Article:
The Resurrection of Jesus Christ
1 Cor 15:1-8
Table of Contents
Paulís Purpose for Writing *
Summary of Comparison with the Gospel Details *
Detailed Exegesis *
1 Cor 15:1-2 *
1 Cor 15:3 *
1 Cor 15:4 *
The Third Day *
1 Cor 15:5 *
1 Cor 15:6 *
1 Cor 15:7 *
1 Cor 15:8 *
Answer to Skeptics *
Answer to Hyper-Preterists *
1 Corinthians contains a credible and independent witness of the death, burial and resurrection of Jesus Christ. 1 Cor 15:3-7 records details of the resurrection appearances that are coherent and complimentary to the accounts found in the Gospels. The passage is in the form of an early hymn or creed that predates Paulís quotation.
1 Cor 15:1-8 Moreover, brethren, I declare unto you the gospel which I preached unto you, which also ye have received, and wherein ye stand; By which also ye are saved, if ye keep in memory what I preached unto you, unless ye have believed in vain.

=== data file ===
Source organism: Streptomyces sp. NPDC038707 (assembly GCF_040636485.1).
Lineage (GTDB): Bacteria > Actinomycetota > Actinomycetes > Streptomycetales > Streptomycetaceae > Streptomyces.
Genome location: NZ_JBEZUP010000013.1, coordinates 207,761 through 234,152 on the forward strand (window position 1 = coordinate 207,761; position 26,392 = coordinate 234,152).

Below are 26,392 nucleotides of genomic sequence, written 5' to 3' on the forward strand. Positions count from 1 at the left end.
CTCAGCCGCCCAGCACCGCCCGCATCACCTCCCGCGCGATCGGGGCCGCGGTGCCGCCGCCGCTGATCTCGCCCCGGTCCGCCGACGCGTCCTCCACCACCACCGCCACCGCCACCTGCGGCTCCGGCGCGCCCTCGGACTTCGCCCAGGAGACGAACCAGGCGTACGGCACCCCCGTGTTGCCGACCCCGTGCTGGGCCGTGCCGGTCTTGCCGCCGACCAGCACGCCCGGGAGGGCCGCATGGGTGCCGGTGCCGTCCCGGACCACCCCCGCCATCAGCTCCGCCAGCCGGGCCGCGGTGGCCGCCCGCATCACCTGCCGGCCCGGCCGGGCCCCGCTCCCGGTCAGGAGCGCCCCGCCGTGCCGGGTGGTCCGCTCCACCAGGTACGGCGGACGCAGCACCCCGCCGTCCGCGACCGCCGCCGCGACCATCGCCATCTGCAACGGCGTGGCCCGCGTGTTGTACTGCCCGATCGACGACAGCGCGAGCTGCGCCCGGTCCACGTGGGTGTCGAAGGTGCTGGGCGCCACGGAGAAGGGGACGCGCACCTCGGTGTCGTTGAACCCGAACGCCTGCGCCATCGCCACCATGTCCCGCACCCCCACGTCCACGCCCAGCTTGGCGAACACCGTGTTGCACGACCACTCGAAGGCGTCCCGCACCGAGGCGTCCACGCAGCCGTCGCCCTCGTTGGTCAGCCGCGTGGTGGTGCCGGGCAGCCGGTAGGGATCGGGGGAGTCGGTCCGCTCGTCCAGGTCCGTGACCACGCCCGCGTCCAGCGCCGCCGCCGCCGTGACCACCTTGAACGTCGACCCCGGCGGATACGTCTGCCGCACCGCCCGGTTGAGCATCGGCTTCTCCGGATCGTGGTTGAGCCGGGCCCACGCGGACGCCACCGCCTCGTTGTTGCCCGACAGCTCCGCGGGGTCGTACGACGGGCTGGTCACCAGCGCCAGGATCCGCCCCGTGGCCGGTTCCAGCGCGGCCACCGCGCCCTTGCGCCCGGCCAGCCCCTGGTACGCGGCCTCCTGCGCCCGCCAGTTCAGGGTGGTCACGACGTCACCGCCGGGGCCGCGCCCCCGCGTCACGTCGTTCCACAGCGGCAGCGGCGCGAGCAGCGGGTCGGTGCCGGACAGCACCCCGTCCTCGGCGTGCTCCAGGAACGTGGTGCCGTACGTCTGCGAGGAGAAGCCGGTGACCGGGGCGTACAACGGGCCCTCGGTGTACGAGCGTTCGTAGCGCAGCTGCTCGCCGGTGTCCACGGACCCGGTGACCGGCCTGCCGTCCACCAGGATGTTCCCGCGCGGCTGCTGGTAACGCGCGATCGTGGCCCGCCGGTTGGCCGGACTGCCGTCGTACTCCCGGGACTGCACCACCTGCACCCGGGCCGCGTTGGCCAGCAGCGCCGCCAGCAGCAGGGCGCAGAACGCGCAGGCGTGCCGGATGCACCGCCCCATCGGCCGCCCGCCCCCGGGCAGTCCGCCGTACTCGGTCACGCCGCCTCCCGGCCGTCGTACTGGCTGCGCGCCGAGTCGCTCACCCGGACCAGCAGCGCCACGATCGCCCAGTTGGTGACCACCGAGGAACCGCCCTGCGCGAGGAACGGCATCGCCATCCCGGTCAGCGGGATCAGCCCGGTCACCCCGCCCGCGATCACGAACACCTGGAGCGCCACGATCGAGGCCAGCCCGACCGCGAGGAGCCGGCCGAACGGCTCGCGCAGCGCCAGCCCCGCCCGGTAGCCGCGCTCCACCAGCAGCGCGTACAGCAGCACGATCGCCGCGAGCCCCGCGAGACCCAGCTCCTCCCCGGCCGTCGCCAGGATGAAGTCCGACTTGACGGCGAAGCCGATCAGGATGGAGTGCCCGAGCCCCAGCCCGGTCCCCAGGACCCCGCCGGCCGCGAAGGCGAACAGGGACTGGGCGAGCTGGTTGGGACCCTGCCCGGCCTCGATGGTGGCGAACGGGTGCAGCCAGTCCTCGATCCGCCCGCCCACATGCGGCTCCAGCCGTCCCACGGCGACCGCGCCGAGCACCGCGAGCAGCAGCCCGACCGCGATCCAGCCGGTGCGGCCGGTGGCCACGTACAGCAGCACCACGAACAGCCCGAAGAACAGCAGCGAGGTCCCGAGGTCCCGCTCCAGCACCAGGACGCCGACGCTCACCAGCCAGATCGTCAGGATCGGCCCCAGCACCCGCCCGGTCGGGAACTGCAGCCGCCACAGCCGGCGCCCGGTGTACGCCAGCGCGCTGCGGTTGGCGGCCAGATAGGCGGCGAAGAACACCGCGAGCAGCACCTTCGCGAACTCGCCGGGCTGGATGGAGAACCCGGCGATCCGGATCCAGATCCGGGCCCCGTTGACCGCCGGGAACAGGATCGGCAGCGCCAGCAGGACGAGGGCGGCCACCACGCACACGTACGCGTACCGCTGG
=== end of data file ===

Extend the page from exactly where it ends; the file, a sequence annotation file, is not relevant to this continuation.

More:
For I delivered unto you first of all that which I also received, how that Christ died for our sins according to the scriptures; And that he was buried, and that he rose again the third day according to the scriptures: And that he was seen of Cephas, then of the twelve: After that, he was seen of above five hundred brethren at once; of whom the greater part remain unto this present, but some are fallen asleep. After that, he was seen of James; then of all the apostles. And last of all he was seen of me also, as of one born out of due time.
Paulís Purpose for Writing
At first glance, this passage appears to have been written as a summary of the Gospel. While that is descriptive of what the passage contains itís not reflective of Paulís purpose for writing. Neither did Paul write this passage to prove that Christ rose from the dead.
Paulís purpose was to restate what the Corinthians had already believed as a result of Paulís preaching. Paul uses the fact of the resurrection of Christ as the basis for the argument that follows where he answers those who deny the resurrection of the believer. This is summed up in 1 Cor 15:12 where Paul says that if they believe that Jesus rose, then they already believe in the resurrection.